If Pocket Tactics is the center of the cult slow-playing, stately-paced touchscreen sims and RPGs and strategy games, there’s a secret idol in the basement that we pray to in furtive moments: Rocketcat.
Maybe I’m skeptical about twitch action games on touchscreens because only Rocketcat do them really and truly well. The quintessential Rocketcat iOS games–Hook Champ and Super Quick Hook–deliver a sort of adrenaline-spiking kineticism that is impossible to capture in words and has to be played. Even Rocketcat’s lesser titles like Punch Quest are still better than almost any touchscreen action game that’s ever lit a pixel.
Rocketcat’s obsession with catching that perfect action game wave is evident in the videos they’ve released of Wayward Souls, a Zelda-like semi-sequel to 2011’s Mage Gauntlet that should be submitted to the App Store very soon. I talked to Rocketcat co-founder Kepa Auwae about it this week.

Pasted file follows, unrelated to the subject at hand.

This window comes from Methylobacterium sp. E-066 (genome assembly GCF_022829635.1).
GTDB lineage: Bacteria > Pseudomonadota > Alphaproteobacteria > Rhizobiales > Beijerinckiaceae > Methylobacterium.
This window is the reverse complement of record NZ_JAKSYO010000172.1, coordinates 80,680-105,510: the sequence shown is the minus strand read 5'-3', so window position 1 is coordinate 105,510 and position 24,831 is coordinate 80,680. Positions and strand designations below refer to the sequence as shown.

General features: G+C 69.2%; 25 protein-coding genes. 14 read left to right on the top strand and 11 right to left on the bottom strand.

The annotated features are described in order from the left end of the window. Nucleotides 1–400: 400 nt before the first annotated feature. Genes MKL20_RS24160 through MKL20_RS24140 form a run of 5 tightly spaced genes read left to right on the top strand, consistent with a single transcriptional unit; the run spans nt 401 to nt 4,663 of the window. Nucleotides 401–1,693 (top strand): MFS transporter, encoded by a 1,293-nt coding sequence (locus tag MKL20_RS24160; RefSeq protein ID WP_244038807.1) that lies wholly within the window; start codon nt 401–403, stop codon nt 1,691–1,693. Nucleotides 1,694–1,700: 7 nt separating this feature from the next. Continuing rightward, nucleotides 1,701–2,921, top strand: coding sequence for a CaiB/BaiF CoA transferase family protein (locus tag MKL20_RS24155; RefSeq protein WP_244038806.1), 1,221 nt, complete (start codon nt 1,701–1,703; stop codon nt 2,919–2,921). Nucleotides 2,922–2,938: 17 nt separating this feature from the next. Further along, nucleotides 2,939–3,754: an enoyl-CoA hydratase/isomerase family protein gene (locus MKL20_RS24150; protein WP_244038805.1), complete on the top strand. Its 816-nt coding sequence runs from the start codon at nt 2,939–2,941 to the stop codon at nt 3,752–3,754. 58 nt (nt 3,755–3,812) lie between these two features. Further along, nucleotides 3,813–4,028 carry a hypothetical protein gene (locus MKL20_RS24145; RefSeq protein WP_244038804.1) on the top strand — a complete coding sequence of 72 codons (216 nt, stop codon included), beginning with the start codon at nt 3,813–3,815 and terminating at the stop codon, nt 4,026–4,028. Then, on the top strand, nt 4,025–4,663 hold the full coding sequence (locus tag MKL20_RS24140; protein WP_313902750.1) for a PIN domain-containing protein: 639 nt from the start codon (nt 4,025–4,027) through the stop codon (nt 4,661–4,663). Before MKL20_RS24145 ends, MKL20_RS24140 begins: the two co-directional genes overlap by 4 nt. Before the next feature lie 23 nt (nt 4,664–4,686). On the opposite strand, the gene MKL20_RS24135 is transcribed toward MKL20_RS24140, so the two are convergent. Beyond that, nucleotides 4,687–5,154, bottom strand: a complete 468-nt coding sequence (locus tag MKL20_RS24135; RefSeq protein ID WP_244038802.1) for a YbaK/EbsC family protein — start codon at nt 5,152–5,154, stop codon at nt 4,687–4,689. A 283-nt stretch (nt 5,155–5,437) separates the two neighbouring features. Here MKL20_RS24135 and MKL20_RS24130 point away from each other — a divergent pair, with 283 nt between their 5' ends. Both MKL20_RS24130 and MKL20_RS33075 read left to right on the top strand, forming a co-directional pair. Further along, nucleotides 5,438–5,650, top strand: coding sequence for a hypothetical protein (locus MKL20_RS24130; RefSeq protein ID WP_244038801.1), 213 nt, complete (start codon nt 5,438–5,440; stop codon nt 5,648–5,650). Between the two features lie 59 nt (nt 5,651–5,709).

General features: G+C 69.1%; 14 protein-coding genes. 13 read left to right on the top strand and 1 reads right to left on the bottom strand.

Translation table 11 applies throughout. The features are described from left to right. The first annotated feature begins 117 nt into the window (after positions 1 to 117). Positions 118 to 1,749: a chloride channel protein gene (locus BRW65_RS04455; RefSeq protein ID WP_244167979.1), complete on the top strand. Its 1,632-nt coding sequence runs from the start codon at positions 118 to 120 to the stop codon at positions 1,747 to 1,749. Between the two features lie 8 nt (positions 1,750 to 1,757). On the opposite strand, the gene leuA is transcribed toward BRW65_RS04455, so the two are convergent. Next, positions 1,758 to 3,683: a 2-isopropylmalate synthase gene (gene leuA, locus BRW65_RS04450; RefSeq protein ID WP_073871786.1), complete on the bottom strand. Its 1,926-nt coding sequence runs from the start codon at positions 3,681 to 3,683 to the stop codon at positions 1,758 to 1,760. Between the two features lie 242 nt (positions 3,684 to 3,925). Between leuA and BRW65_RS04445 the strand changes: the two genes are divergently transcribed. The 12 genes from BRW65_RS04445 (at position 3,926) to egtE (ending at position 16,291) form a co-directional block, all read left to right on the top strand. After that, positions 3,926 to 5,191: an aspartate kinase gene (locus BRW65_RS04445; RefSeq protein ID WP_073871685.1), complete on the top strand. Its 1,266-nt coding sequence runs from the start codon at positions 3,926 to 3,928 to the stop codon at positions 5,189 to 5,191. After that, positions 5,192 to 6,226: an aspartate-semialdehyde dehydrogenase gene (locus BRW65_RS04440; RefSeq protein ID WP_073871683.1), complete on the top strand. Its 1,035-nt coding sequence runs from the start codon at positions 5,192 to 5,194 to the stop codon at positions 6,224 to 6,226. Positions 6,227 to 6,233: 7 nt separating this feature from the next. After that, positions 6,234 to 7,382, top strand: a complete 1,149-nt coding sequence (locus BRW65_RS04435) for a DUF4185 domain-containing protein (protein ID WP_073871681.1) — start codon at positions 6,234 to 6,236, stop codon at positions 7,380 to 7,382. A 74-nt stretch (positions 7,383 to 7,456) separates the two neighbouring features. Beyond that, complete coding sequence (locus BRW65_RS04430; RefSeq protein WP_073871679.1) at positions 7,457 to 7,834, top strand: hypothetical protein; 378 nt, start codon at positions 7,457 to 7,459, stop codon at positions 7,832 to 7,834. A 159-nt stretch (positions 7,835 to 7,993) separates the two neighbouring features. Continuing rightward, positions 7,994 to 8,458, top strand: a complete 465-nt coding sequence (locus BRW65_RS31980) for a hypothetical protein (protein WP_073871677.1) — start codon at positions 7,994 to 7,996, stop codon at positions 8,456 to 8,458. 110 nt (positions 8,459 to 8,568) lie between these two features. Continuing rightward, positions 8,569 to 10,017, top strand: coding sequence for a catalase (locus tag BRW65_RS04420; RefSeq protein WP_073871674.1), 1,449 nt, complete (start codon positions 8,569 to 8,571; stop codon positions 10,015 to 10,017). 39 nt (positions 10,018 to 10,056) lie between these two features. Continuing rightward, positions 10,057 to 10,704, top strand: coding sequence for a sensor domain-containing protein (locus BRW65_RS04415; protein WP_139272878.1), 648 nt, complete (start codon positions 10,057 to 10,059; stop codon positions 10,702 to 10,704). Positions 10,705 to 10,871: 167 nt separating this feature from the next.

Smooth, console-quality controls are the Rocketcat’s hallmark, and that’s not by coincidence. “I’m very much into kinetic, meaningful combat,” Auwae tells me. “A lot of what we do is taking old games that we enjoyed, but weren’t completely satisfied with. Mage Gauntlet was specifically me taking Secret of Mana, which I loved, but always though the combat was a little clunky.”
Like Super Quick Hook and Hook Worlds were for Hook Champ, Auwae sees Wayward Souls as a refinement on what Rocketcat started with Mage Gauntlet.